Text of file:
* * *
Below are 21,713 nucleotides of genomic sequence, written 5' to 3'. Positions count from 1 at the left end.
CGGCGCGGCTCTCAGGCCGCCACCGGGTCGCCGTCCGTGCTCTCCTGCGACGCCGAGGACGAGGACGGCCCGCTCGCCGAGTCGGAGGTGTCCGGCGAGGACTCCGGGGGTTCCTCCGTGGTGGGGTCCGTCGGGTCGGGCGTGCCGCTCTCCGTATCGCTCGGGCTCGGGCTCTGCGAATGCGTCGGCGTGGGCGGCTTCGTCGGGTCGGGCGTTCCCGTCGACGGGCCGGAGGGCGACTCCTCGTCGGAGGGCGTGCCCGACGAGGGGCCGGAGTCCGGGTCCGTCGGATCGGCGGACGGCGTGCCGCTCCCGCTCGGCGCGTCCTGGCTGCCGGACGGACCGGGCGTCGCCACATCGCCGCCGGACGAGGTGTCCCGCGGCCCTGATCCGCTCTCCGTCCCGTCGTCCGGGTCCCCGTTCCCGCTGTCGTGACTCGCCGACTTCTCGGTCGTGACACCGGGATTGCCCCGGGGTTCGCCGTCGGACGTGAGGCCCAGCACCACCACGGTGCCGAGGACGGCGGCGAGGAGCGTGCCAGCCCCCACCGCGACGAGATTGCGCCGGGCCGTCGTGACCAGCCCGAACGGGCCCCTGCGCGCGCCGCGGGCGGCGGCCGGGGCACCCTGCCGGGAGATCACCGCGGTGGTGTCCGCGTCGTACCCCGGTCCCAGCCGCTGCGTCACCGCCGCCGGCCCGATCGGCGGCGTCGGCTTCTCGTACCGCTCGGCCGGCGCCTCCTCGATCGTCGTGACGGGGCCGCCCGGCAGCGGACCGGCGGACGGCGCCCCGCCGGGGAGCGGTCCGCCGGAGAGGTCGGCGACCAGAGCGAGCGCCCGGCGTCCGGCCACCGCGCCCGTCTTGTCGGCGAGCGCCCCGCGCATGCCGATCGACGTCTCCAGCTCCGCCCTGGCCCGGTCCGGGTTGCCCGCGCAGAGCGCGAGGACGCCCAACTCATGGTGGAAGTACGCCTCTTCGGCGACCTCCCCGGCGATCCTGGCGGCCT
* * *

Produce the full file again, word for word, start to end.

Below are 21,713 nucleotides of genomic sequence, written 5' to 3'. Positions count from 1 at the left end.
CGGCGCGGCTCTCAGGCCGCCACCGGGTCGCCGTCCGTGCTCTCCTGCGACGCCGAGGACGAGGACGGCCCGCTCGCCGAGTCGGAGGTGTCCGGCGAGGACTCCGGGGGTTCCTCCGTGGTGGGGTCCGTCGGGTCGGGCGTGCCGCTCTCCGTATCGCTCGGGCTCGGGCTCTGCGAATGCGTCGGCGTGGGCGGCTTCGTCGGGTCGGGCGTTCCCGTCGACGGGCCGGAGGGCGACTCCTCGTCGGAGGGCGTGCCCGACGAGGGGCCGGAGTCCGGGTCCGTCGGATCGGCGGACGGCGTGCCGCTCCCGCTCGGCGCGTCCTGGCTGCCGGACGGACCGGGCGTCGCCACATCGCCGCCGGACGAGGTGTCCCGCGGCCCTGATCCGCTCTCCGTCCCGTCGTCCGGGTCCCCGTTCCCGCTGTCGTGACTCGCCGACTTCTCGGTCGTGACACCGGGATTGCCCCGGGGTTCGCCGTCGGACGTGAGGCCCAGCACCACCACGGTGCCGAGGACGGCGGCGAGGAGCGTGCCAGCCCCCACCGCGACGAGATTGCGCCGGGCCGTCGTGACCAGCCCGAACGGGCCCCTGCGCGCGCCGCGGGCGGCGGCCGGGGCACCCTGCCGGGAGATCACCGCGGTGGTGTCCGCGTCGTACCCCGGTCCCAGCCGCTGCGTCACCGCCGCCGGCCCGATCGGCGGCGTCGGCTTCTCGTACCGCTCGGCCGGCGCCTCCTCGATCGTCGTGACGGGGCCGCCCGGCAGCGGACCGGCGGACGGCGCCCCGCCGGGGAGCGGTCCGCCGGAGAGGTCGGCGACCAGAGCGAGCGCCCGGCGTCCGGCCACCGCGCCCGTCTTGTCGGCGAGCGCCCCGCGCATGCCGATCGACGTCTCCAGCTCCGCCCTGGCCCGGTCCGGGTTGCCCGCGCAGAGCGCGAGGACGCCCAACTCATGGTGGAAGTACGCCTCTTCGGCGACCTCCCCGGCGATCCTGGCGGCCT